misunderstanding as may be, must depend in the last resort on a correct
understanding of the text. This understanding may be obtained from the
text itself, from the context, that is, the writing as a whole, or from
outside knowledge about the matter under consideration.

The prisoner said the witness was a sneak thief.
The prisoner, said the witness, was a sneak thief.

The meaning of this sentence depends entirely on the presence or absence
of the two commas.

Manuscript comes in to the printer hastily written by the customer,
author, or a reporter, or ticked over the telegraph wire, and there is
little or no punctuation. Probably the context will supply the needed
information and the line may be set up correctly. If there is no way of
finding out what the sentence means, follow copy. Insert no punctuation
marks which you are not sure are needed.

Punctuation as we know it is of recent invention. The practice of the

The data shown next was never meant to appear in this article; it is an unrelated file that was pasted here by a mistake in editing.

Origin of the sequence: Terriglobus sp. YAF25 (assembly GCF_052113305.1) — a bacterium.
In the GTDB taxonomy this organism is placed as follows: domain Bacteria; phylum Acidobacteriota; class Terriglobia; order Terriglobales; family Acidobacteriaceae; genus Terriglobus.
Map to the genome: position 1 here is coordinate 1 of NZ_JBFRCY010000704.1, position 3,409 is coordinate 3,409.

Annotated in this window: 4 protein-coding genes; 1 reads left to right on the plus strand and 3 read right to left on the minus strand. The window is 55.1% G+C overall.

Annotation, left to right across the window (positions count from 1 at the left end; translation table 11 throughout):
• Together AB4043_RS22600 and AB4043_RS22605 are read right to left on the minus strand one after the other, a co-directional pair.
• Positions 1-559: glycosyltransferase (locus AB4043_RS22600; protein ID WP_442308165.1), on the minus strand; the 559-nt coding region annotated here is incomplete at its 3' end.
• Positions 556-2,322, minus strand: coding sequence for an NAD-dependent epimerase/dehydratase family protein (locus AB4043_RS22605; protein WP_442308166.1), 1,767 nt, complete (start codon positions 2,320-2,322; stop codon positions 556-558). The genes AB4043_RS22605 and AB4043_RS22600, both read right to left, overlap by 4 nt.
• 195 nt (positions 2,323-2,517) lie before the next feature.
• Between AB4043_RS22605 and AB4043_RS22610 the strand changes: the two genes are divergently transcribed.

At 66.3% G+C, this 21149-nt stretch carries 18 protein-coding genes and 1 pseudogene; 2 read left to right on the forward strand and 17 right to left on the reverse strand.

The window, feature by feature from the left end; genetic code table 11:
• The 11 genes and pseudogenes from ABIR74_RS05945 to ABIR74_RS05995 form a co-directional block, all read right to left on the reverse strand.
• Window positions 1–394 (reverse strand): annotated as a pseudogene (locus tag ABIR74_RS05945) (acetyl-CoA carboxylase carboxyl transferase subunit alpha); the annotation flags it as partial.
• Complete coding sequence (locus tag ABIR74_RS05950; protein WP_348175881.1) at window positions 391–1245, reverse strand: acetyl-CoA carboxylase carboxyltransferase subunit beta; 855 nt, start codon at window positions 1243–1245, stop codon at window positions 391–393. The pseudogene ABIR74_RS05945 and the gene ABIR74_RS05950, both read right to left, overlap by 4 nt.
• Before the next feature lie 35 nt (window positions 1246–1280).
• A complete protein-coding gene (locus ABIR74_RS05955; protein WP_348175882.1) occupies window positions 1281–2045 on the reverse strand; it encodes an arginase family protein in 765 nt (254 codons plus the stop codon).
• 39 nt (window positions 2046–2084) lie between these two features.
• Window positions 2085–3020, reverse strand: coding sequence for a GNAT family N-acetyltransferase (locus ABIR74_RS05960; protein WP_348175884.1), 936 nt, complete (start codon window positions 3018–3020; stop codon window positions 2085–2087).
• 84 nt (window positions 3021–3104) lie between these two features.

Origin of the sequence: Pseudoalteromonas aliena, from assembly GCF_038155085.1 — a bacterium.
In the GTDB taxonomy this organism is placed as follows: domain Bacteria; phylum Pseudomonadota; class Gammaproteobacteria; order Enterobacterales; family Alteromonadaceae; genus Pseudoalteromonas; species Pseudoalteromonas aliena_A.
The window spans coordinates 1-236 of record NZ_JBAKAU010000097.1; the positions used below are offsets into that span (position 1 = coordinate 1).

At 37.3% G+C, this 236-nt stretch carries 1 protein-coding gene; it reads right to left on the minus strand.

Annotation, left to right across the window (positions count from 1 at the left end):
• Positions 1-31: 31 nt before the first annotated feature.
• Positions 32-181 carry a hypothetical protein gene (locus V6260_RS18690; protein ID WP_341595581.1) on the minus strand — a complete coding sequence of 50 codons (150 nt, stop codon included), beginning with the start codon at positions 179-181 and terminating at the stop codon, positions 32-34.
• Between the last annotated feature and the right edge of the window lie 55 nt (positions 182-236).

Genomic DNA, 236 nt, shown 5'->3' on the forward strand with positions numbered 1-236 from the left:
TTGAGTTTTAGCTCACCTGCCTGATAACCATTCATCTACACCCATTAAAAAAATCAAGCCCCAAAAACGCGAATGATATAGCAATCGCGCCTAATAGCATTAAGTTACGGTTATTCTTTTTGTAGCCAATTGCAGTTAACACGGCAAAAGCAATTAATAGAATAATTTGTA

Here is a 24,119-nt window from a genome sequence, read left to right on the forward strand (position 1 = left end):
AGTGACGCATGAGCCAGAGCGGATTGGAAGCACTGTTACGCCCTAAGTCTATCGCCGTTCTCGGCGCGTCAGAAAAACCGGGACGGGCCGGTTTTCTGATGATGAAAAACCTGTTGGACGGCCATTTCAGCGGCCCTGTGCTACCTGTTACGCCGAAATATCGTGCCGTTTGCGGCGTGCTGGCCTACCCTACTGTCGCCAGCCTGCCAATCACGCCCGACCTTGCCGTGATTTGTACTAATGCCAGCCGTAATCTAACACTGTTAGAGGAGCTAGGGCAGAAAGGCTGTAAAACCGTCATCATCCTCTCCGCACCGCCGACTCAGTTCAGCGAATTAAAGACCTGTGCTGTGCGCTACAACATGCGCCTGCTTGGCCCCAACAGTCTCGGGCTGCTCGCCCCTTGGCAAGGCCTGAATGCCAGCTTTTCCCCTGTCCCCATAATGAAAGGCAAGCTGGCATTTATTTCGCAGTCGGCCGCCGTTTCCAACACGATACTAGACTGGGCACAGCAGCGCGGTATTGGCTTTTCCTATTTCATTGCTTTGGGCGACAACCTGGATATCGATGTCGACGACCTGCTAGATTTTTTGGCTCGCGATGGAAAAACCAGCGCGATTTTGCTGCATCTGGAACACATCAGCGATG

art of printing brought the necessity for a defined and systematized use
of the points which had, most of them, long been in existence, but which
had been used largely according to the personal preferences of the
scribes or copyists. With the coming of the new methods of book
reproduction came the recognized need for standardization and
systematization.

The most ancient inscriptions and manuscripts are merely strings of
letters, without spacing between words or sentences and without any
points of any sort, like the example on page 1.

The first mark to be used was the dot, or period. Its original purpose
was simply to furnish a resting place for the eye and the mind and so
help a little in the grouping of the letters into words, clauses, and
sentences, which the mind had hitherto been compelled to do unaided. It
was used at the end of a sentence, at the end of a clause, to indicate
abbreviations, to separate crowded words, especially where the sense was
ambiguous (ANICEMAN might be either AN ICE MAN or A NICE MAN), or even
as an aesthetic ornament between the letters of an inscription. In early
manuscripts the period is usually placed high ([Symbol: High Dot])
instead of low (.).

Sometimes a slanting mark (/) or a double dot (: or ..) was used to
indicate the end of an important section of the writing or even of a